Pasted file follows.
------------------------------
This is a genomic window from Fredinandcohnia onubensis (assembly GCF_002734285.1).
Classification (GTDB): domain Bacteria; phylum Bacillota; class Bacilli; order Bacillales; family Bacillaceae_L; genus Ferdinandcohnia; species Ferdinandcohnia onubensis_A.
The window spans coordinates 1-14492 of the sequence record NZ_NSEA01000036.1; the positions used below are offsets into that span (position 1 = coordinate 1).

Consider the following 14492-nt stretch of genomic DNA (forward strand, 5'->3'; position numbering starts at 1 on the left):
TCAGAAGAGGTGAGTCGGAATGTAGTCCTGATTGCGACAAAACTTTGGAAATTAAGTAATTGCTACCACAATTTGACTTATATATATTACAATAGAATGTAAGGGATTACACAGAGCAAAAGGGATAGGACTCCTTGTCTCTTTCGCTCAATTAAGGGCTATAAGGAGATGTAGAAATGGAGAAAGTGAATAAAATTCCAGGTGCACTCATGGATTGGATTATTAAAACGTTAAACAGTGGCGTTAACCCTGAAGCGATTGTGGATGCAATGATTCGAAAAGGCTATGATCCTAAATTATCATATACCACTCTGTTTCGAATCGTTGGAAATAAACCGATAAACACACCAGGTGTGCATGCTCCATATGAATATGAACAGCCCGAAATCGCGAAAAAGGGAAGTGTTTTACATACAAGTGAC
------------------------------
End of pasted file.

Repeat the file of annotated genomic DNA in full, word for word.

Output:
This is a genomic window from Fredinandcohnia onubensis (assembly GCF_002734285.1).
Classification (GTDB): domain Bacteria; phylum Bacillota; class Bacilli; order Bacillales; family Bacillaceae_L; genus Ferdinandcohnia; species Ferdinandcohnia onubensis_A.
The window spans coordinates 1-14492 of the sequence record NZ_NSEA01000036.1; the positions used below are offsets into that span (position 1 = coordinate 1).

Consider the following 14492-nt stretch of genomic DNA (forward strand, 5'->3'; position numbering starts at 1 on the left):
TCAGAAGAGGTGAGTCGGAATGTAGTCCTGATTGCGACAAAACTTTGGAAATTAAGTAATTGCTACCACAATTTGACTTATATATATTACAATAGAATGTAAGGGATTACACAGAGCAAAAGGGATAGGACTCCTTGTCTCTTTCGCTCAATTAAGGGCTATAAGGAGATGTAGAAATGGAGAAAGTGAATAAAATTCCAGGTGCACTCATGGATTGGATTATTAAAACGTTAAACAGTGGCGTTAACCCTGAAGCGATTGTGGATGCAATGATTCGAAAAGGCTATGATCCTAAATTATCATATACCACTCTGTTTCGAATCGTTGGAAATAAACCGATAAACACACCAGGTGTGCATGCTCCATATGAATATGAACAGCCCGAAATCGCGAAAAAGGGAAGTGTTTTACATACAAGTGAC